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Comparison of experiments and simulations for zero pressure gradient turbulent boundary layers at moderate Reynolds numbers
KTH, School of Engineering Sciences (SCI), Mechanics. KTH, School of Engineering Sciences (SCI), Centres, Linné Flow Center, FLOW.ORCID iD: 0000-0002-1663-3553
KTH, School of Engineering Sciences (SCI), Mechanics. KTH, School of Engineering Sciences (SCI), Centres, Linné Flow Center, FLOW.ORCID iD: 0000-0001-9627-5903
2013 (English)In: Experiments in Fluids, ISSN 0723-4864, E-ISSN 1432-1114, Vol. 54, no 6, 1547- p.Article in journal (Refereed) Published
Abstract [en]

A detailed comparison between recent direct numerical simulation (DNS) and experiments of a turbulent boundary layer under zero pressure gradient at Re-theta = 2,500 and 4,000 (based on the free-stream velocity and momentum-loss thickness) is presented. The well-resolved DNS is computed in a long spatial domain (Schlatter and Orlu in J Fluid Mech 659: 116, 2010a), including the disturbance strip, while the experiments consist of single hot-wire probe and oil-film interferometry measurements. Remarkably, good agreement is obtained for integral quantities such as skin friction and shape factor, as well as mean and fluctuating streamwise velocity profiles, higher-order moments and probability density distributions. The agreement also extends to spectral/structural quantities such as the amplitude modulation of the small scales by the large-scale motion and temporal spectral maps throughout the boundary layer. Differences within the inner layer observed for statistical and spectral quantities could entirely be removed by spatially averaging the DNS to match the viscous-scaled length of the hot-wire sensor, thereby explaining observed differences solely by insufficient spatial resolution of the hot-wire sensor. For the highest Reynolds number, Re-theta = 4,000, the experimental data exhibit a more pronounced secondary spectral peak in the outer region (y/delta(99) = 0.1) related to structures with length on the order of 5-7 boundary layer thicknesses, which is weaker and slightly moved towards lower temporal periods in the DNS. The cause is thought to be related to the limited spanwise box size which constrains the growth of the very large structures. In the light of the difficulty to obtain "canonical" flow conditions, both in DNS and the wind tunnel where effects such as boundary treatment, pressure gradient and turbulence tripping need to be considered, the present cross-validation of the data sets, at least for the present Re-theta-range, provides important reference data for future studies and highlights the importance of taking spatial resolution effects into account when comparing experiment and DNS. For the considered flow, the present data also provide quantitative guidelines on what level of accuracy can be expected for the agreement between DNS and experiments.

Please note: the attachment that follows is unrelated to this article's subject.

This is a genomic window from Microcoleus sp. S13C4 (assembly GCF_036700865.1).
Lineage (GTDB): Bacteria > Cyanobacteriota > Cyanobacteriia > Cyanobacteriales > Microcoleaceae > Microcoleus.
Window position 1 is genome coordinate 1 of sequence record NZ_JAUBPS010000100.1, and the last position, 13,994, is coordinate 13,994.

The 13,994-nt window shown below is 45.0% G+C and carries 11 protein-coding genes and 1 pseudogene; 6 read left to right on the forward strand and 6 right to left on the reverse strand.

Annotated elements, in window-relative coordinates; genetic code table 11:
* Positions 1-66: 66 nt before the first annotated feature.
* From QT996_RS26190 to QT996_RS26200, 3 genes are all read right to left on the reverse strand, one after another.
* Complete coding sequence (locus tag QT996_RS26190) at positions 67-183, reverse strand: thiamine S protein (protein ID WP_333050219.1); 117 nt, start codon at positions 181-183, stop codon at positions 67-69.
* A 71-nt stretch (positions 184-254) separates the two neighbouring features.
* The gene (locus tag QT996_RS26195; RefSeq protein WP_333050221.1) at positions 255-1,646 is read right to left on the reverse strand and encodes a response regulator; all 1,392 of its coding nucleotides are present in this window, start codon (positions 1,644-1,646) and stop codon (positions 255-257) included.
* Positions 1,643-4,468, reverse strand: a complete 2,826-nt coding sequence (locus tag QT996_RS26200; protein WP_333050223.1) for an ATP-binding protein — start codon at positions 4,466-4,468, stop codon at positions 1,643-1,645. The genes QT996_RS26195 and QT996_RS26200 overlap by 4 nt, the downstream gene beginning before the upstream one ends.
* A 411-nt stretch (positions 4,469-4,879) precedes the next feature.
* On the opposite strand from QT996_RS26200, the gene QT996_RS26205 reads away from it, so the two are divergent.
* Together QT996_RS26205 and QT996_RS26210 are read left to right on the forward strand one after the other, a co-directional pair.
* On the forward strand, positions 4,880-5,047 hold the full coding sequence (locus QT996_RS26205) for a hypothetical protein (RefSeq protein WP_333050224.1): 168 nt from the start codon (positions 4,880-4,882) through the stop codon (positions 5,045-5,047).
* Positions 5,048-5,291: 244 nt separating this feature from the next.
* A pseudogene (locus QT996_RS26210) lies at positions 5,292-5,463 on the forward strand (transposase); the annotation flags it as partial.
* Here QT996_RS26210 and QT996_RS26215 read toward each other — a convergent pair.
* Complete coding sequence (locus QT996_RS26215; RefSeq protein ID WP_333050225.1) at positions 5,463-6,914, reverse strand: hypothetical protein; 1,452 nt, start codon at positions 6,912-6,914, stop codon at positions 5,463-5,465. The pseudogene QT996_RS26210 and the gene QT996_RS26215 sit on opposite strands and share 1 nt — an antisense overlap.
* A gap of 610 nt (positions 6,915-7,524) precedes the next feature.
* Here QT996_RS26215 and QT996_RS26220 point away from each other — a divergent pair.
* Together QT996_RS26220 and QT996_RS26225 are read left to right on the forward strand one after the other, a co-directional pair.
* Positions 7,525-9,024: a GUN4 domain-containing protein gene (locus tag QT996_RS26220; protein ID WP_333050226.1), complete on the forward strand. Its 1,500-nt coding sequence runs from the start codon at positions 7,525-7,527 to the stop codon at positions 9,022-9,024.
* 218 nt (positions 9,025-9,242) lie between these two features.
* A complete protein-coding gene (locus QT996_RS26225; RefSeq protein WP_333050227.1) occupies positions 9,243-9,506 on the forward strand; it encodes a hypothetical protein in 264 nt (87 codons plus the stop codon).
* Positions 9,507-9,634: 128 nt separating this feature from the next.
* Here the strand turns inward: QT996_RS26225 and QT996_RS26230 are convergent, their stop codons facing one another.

Place, publisher, year, edition, pages
2013. Vol. 54, no 6, 1547- p.
Keyword [en]
Boundary layer flow, Experiments, Image resolution, Reynolds number, Sensors, Turbulence, Turbulent flow, Wire
National Category
Engineering and Technology
URN: urn:nbn:se:kth:diva-125759DOI: 10.1007/s00348-013-1547-xISI: 000321262300012ScopusID: 2-s2.0-84878798511OAI: diva2:640606
Swedish e‐Science Research Center

QC 20130814

Available from: 2013-08-14 Created: 2013-08-13 Last updated: 2013-08-14Bibliographically approved

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Örlü, RamisSchlatter, Philipp
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MechanicsLinné Flow Center, FLOW
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